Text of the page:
Learning From The Mistakes Of TV Station Web Design

First things first. I know journalism is hard and that these folks never set out to be a web-centric organization. But the reality is that the audience is using the web and mobile devices to consume your information and share with friends – on their terms. So In the midst of our recent ice storm (as people looked for news however they could get it and often needed to use alternative means).

Some ideas for Local TV Stations To Fix after the Ice Storm is passed…

1. Your RSS Titles must be usable (and useful) on any RSS reader. Titles for blogs and posts like those below are not usable or helpful to those using your blog feeds on devices and using software such as Google Reader. I get the impression your blogs are written entirely for those reading on your website – and suffering through banner ads. To fix this, adjust your content management tool’s RSS output so that you get real, useful titles and descriptions even when you are looking at the feed away from the browser. This will increase your audience and spread of news. Some local TV stations don’t even bother to post their RSS button (but feed auto-discovery finds it.)

And if you’re worried about advertising impressions – there are other ways to do it than by forcing people to your banner-infested websites – the web is full of other ideas.

Here’s an example of problems:

RSS Titles

And another example (You don’t need to make the date and time the Post title… the blog software does it for you) … and “Bill’s Blog” honestly tells me nothing when I’m looking in a list of 100+ other feeds. How about “Bill’s Lexington Kentucky Weather Blog” — that’d be fine.

Blog Titles Wrong

2. When you’re providing news information, make sure your video clips are current or remove them . It could really confuse your audience . Screen shot here… the guy reads a 3-day old weather forecast and I freak out thinking there’s another frigging ice storm coming.

Get the dates right

Click to enlarge

3. Maintain your authority by doing SEO on your website.It shouldn’t be possible for an average blogger / SEO guy (ahem) to outrank you for local news like this: Lexington TV News reports should be covering the (whole) first page of Google. It’s not easy, but you can definitely do it and obtain new audience from it.

Local TV Station SEO

How can I outrank every news/weather site in the region about the Ice Storm with one post?

4. Don’t vomit on your audiences’ screen. What were you thinking when you designed a page with over 40 elements? Basic human interface design is a mature industry. You don’t even need to hiresomeone, but at leastdosomedo some reading or buy a book and learn a bit about web design before doing something like this…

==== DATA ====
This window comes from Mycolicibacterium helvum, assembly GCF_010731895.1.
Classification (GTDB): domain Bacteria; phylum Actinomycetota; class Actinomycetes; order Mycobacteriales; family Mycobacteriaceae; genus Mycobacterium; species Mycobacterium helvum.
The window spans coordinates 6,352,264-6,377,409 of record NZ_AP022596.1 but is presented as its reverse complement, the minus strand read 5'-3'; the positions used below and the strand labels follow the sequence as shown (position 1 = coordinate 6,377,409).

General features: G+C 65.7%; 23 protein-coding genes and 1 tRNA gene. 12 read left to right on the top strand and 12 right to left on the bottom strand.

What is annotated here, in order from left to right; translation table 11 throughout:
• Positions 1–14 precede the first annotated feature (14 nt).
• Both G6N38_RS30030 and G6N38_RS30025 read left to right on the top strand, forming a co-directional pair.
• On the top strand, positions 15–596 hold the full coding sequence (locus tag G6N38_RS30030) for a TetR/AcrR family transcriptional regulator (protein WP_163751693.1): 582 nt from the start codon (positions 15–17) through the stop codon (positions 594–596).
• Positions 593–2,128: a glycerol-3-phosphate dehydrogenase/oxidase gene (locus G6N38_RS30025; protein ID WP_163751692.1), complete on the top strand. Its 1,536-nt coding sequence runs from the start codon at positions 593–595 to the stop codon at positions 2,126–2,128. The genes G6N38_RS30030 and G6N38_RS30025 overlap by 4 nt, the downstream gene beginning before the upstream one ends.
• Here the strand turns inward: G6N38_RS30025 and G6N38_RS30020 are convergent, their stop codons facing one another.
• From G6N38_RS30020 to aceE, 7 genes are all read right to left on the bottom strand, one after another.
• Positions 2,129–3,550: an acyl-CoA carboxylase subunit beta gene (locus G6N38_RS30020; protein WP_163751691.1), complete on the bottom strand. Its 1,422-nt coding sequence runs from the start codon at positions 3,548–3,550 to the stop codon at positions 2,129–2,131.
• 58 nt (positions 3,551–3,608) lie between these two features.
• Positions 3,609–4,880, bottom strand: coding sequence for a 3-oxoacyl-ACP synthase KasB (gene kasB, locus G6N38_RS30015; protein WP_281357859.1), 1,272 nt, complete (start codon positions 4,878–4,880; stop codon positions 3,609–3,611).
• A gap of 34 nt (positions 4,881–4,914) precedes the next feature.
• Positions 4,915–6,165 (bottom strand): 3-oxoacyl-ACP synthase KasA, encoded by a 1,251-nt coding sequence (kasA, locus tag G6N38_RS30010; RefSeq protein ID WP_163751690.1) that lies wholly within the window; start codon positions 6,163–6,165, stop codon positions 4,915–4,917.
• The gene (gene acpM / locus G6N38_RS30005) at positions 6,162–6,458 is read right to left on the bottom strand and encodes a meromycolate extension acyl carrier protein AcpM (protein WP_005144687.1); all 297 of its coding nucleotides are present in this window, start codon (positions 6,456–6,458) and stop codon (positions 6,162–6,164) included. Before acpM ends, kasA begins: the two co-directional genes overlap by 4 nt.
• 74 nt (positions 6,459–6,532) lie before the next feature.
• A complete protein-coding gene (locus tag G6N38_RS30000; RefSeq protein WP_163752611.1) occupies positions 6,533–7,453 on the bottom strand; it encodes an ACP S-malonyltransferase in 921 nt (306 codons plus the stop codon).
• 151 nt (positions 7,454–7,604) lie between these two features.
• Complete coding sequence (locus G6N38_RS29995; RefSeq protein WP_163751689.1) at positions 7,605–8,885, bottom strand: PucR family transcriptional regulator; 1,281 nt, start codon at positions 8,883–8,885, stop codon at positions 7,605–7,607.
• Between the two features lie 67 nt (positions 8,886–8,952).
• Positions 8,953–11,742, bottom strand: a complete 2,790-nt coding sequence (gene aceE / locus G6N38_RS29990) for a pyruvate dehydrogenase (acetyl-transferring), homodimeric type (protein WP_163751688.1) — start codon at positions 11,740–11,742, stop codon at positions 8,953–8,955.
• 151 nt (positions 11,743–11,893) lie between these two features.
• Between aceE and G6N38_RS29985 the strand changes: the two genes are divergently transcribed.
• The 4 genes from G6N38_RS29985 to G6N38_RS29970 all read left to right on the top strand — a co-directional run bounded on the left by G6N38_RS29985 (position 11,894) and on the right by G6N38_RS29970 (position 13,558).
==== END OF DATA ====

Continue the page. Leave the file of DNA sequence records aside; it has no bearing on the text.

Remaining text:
local-tv-wrong5

5. Keep your design consistent. I liked this simple design of the home page for this site…at least compared to the others’ (though it didn’t work well on Mobile) – but when I clicked on “Weather” and it felt like I went to a totally different website – different color, style sheet, font, ack!

local-tv-wrong6

Did something break?

6. Don’t assume that your audience knows all of your “celebrities”. I found this on several news sites I visited. There is some kind of assumption that you must watch the TV news so know exactly who these people are. If you came in wanting to read about NASCAR, you’re lost… (hint: It’s Tom Kenny)

local-tv-wrong7

Do I know these people?

That’s my little rant. I’m not picking on anyone – I know everybody’s working hard. But these issues jump right out when you finally decide to try to use the web presence for the TV station for something useful. Soon this will be your biggest way to get new audience members – I hope these folks will take such things seriously.

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Scott Clark
About Scott Clark
Scott Clark is an independent consultant who started working in Internet Marketing in 1994 while in the Silicon Valley. Currently he works with organic and paid search optimization (SEO/SEM), social media marketing (SMM), local web marketing, split and multivariate testing of website offers, and integrated marketing activities. He has grown several successful web businesses on his own as well. Scott holds a Bachelors Degree in Computer Science and Mathematics from Southern Illinois University and is an accredited Google Adwords Professional, a Yahoo! Small Business Partner, a Yahoo! Search Marketing Ambassador. He and his family live in beautiful Lexington, KY. Scott can be found online at http://www.sitecreations.com.

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